For good measure, the Prices component of the January ISM Manufacturing Index increased to 76.1% from 68.2%, and WTI crude futures topped $92 per barrel ($92.30, +2.08, +2.3%) at week's end. 

Treasury yields pushed higher amid the inflation pressures and hawkish Fed expectations. The 2-yr yield rose 15 basis points to 1.32%, and the 10-yr yield rose 15 basis points to 1.93%. The U.S. Dollar Index fell 1.9% to 95.44 amid a stronger euro. 

Key economic data being released this week include consumer credit and inflation, both should give us increased insight into the economy in January.

DJIA 34725.47 35089.74 364.27 1.0 -3.4
Nasdaq 13770.57 14098.01 327.44 2.4 -9.9
S&P 500 4431.85 4500.53 68.68 1.5 -5.6
Russell 2000 1968.51 2002.36 33.85 1.7 -10.8


As always, it is my pleasure to bring you this weekly update. If this or anything else is causing you pause or you would like further details, please feel free to reach out to me and we can schedule some time to chat. 

Justin J. Long CFP®
Founder/Lead Advisor
Diazo Wealth Group
702-745-1800 Direct
702-278-6560 Cell

Upcoming Economic Calendar

Real Time Economic Calendar provided by Investing.com.

Source: 1. FactSet

Source: Week in perspective provided by Briefing.com. Briefing.com offers live market analysis on their web site www.Briefing.com.

Source: https://www.schwab.com/resource-center/insights/content/schwab-market-update 

The data provided is for informational purposes only and is not an endorsement of any security, mutual fund, sector, or index. The information contained here is not guaranteed as to accuracy or completeness. All economic and performance information is historical and does not guarantee future results.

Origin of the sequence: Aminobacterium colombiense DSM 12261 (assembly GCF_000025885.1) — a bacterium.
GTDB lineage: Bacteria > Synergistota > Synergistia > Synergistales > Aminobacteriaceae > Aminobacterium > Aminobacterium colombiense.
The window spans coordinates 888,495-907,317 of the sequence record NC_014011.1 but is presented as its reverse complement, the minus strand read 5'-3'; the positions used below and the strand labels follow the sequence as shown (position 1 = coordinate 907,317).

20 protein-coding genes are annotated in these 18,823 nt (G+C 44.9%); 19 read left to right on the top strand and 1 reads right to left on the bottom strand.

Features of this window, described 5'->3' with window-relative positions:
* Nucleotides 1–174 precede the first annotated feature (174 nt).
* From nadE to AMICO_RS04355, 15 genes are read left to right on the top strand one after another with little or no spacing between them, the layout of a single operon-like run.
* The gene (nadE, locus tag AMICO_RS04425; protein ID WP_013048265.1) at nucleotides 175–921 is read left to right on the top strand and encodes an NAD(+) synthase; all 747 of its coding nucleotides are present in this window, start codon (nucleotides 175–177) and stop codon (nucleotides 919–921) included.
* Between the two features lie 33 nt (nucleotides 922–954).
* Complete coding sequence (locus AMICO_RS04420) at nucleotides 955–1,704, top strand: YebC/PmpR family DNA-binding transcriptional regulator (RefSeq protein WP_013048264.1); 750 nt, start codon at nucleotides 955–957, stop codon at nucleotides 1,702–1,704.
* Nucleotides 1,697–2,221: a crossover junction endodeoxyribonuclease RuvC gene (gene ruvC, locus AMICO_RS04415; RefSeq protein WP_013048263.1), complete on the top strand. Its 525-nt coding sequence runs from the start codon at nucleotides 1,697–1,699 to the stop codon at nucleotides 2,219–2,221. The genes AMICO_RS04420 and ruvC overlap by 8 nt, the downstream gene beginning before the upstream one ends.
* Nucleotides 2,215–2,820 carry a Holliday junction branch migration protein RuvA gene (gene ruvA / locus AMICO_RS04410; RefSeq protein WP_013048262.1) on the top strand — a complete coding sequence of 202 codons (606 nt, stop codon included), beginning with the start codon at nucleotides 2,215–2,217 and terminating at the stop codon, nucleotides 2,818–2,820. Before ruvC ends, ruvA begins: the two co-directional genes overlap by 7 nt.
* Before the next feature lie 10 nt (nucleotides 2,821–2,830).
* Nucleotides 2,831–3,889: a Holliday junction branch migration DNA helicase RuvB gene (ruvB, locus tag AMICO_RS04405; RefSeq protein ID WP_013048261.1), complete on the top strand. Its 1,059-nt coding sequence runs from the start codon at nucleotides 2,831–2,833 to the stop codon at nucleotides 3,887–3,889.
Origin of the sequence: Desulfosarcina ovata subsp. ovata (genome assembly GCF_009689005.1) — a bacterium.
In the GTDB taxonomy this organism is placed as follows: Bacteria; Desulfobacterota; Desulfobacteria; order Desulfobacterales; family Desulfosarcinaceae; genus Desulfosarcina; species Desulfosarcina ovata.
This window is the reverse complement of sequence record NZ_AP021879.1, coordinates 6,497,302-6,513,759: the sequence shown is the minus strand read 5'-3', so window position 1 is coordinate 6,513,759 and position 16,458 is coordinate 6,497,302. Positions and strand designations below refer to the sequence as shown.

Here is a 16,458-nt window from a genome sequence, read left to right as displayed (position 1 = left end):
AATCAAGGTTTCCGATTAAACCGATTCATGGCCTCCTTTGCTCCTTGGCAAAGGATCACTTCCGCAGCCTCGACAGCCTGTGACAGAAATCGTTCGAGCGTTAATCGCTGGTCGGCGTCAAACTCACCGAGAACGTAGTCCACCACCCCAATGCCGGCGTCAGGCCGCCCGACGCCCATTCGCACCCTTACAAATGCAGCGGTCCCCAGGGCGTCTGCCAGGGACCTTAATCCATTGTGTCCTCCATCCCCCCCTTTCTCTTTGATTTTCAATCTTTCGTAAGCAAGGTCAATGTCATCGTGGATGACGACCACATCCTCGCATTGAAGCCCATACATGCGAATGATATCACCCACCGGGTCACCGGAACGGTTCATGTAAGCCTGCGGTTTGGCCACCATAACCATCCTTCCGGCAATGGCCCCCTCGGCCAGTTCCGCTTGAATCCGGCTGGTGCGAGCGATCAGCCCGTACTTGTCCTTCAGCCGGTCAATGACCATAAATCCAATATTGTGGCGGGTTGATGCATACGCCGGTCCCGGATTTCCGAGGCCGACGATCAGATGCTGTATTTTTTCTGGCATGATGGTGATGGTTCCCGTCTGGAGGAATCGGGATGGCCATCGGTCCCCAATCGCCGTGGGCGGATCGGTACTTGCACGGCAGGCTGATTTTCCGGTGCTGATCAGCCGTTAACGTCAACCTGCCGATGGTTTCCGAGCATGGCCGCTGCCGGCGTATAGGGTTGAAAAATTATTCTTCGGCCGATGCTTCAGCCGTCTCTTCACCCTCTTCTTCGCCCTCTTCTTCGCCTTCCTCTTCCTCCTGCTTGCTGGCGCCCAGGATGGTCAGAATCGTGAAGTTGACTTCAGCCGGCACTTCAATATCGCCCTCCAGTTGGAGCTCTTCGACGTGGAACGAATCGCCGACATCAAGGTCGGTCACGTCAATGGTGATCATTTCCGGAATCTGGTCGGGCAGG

The Dow Jones Industrial Average is a price-weighted index comprising 30 widely traded blue chip U.S. common stocks. The NASDAQ Composite Index is a market-value-weighted index of all common stocks listed on the NASDAQ stock exchange. The S&P 500 Index tracks the performance of 500 of the largest publicly traded companies in the United States. The MSCI Europe, Australasia, and Far East (EAFE) Index tracks the performance of publicly traded large- and mid-cap stocks of companies in those regions. The Cboe Volatility Index (VIX) shows the market’s expectation of 30-day volatility and is constructed using the implied volatilities of a wide range of S&P 500 Index options. Weekly and year-to-date figures for the VIX show percentage changes, not investment returns. The Russell 2000 Index tracks the performance of approximately 2,000 publicly traded small-cap companies in the United States. It is not possible to invest directly in an index.

The Treasury yield curve is derived from available U.S. Treasury securities trading in the market and is provided directly by the U.S. Federal Reserve. The spread measures the difference in yield between two government securities. A normal (positive) yield curve occurs when longer-term rates are higher than shorter-term rates. The opposite holds true for an inverted yield curve. Year-to-date changes in U.S. Treasury bond yields are shown in basis points (bps). One hundred basis points equals one percent.

Oil prices are represented by West Texas Intermediate (WTI) crude oil.

The G20 countries comprise a mix of the world’s largest advanced and emerging economies, representing about two-thirds of the world’s population, 85% of global gross domestic product, and over 75% of global trade.

Innovative Adviser Solutions, LLC, a registered investment adviser, dba Diazo Wealth

Topics:FiduciaryFinancial PlanningMarkets